So, this year for Thanksgiving I'm grateful that my parents did that. It was far more memorable than any of the digital affection I felt from the Tamagotchi itself. And it made it easier to cope when one day my dad broke the news that he had placed my Tamagotchi on the roof of his car while he was looking for his keys, forgotten about it, and driven away. I think he felt bad about that for a long time, because at that point he was pretty invested.
A Moment of Thanks for Earth’s Atmosphere
My family is traditional and requires everyone at the table on Thanksgiving to say what they’re thankful for. I always struggle with what to say. But if you’re an astronaut—besides getting back down to the ground safely—I imagine there’s a pretty common answer: the atmosphere.
On a day that’s supposed to be all about the big-picture ideals of peace and unity, I think we should look to the skies. No one understands gratitude better than an astronaut.
Earth’s atmosphere is what makes life possible as we know it. When viewed from orbit, it’s impossibly thin—especially when compared to the vast nothingness of outer space.
So, the photo above caught my eye earlier this week when it was featured as NASA’s photo of the day. It’s a powerful reminder that something as mighty as a summer thunderstorm is itself just a blip in the thin envelope of molecules that protects us and makes all this possible. From NASA:
Astronauts often comment on the thinness of the Earth’s life-supporting envelope, and how it suggests the fragility of our planetary ecosystem. They also note that the number of atmospheric layers they can detect with their eyes is much greater than what their photographs show.
“For the first time in my life, I saw the horizon as a curved line. It was accentuated by a thin seam of dark blue light: the atmosphere,” said Ulf Merbold, a German astronaut who flew on Space Shuttle Columbia in 1983. “This was not the ‘ocean’ of air I had been told it was. … I was terrified by its fragile appearance.”
White has made the overview effect a life philosophy. He’s helped found the Overview Institute, an organization dedicated to immersive space-related art and media that will allow the rest of us Earth-bound landlubbers to experience the transcendent insights that, until now, has been possibly only by space travel.
While on the space station this July, German astronaut Alex Gerst noticed lights moving quickly down below. He snapped a photo—and soon realized he was watching rocket attacks over Gaza and Israel. He later wrote this on his European Space Agency blog:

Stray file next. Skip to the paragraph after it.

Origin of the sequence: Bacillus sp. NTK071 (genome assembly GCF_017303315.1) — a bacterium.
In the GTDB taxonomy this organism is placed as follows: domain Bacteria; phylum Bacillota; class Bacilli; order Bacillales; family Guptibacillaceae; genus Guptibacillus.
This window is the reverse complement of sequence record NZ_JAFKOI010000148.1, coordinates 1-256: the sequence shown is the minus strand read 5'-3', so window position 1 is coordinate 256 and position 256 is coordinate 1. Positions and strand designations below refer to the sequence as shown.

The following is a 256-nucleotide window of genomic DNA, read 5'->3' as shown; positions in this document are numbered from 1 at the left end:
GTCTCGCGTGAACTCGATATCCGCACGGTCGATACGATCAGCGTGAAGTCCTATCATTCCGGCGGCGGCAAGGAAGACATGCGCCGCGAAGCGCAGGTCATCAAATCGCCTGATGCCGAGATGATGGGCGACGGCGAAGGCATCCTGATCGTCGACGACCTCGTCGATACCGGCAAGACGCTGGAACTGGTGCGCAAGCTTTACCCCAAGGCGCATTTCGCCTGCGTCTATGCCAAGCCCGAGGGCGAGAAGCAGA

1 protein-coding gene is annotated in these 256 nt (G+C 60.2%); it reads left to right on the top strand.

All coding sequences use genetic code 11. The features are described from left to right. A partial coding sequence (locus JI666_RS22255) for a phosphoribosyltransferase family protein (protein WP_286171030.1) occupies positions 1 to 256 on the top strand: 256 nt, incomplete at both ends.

Some things that on Earth we see in the news every day and thus almost tend to accept as a “given”, appear very different from our perspective. We do not see any borders from space. We just see a unique planet with a thin, fragile atmosphere, suspended in a vast and hostile darkness. From up here it is crystal clear that on Earth we are one humanity.
If, just for a moment, we can understand how improbable our existence is and remember that we’re all dependent on one another, like it or not, then I believe anything is possible.
If you’re stuck in an airport this Thanksgiving, or if you find yourself needing a little inspiration during a break from the in-laws, take a moment to peruse this archive of full-disk images of Earth taken by astronauts or watch this 20-minute film on the overview effect featuring reflections from five astronauts.
People Say They Care About Cyber Security, but They Don’t Act Like It
Have you ever clicked a link to a fantastic-looking website, only to have that buzzkill browser message pop up, telling you the site might have malware? Be honest: How often do you listen, and how often do you scoff and continue anyway?
Ask people how careful they are about cyber security and malware, and they’ll probably say they’re pretty cautious. But their actual behavior doesn’t always correlate—in fact, a new study recently published in a special issue of the Journal of the Association for Information Systems found people can be surprisingly cavalier. Unless cyber security has been brought to the forefront of our minds, our behavior is often inconsistent with how much we say we care.
Bonnie Anderson, Brock Kirwan and Anthony Vance, who are researchers at Brigham Young University, conducted their experiment with 62 participants. First, everyone took a pre-test and reported, among other things, how concerned they were about malware and cyber security. Weeks later, they performed the Iowa Gambling Task—an exercise frequently used to gauge decision-making and risk aversion. Kirwan measured the subjects’ brain responses to risk during the gambling task using EEG.
Finally, participants logged on to a website to classify images of Batman as either animations or photographs. They were told they were testing an algorithm’s accuracy in doing the same thing—but in reality, they were being tested. As they navigated from page to page, malware warnings intermittently popped up. If a participant ignored seven threats, a scary page popped up saying an Algerian hacker had broken in: “Say goodbye to your computer” appeared under a timer counting down from 10 seconds, complete with cackling skull and crossbones and an ominous Guy Fawkes mask.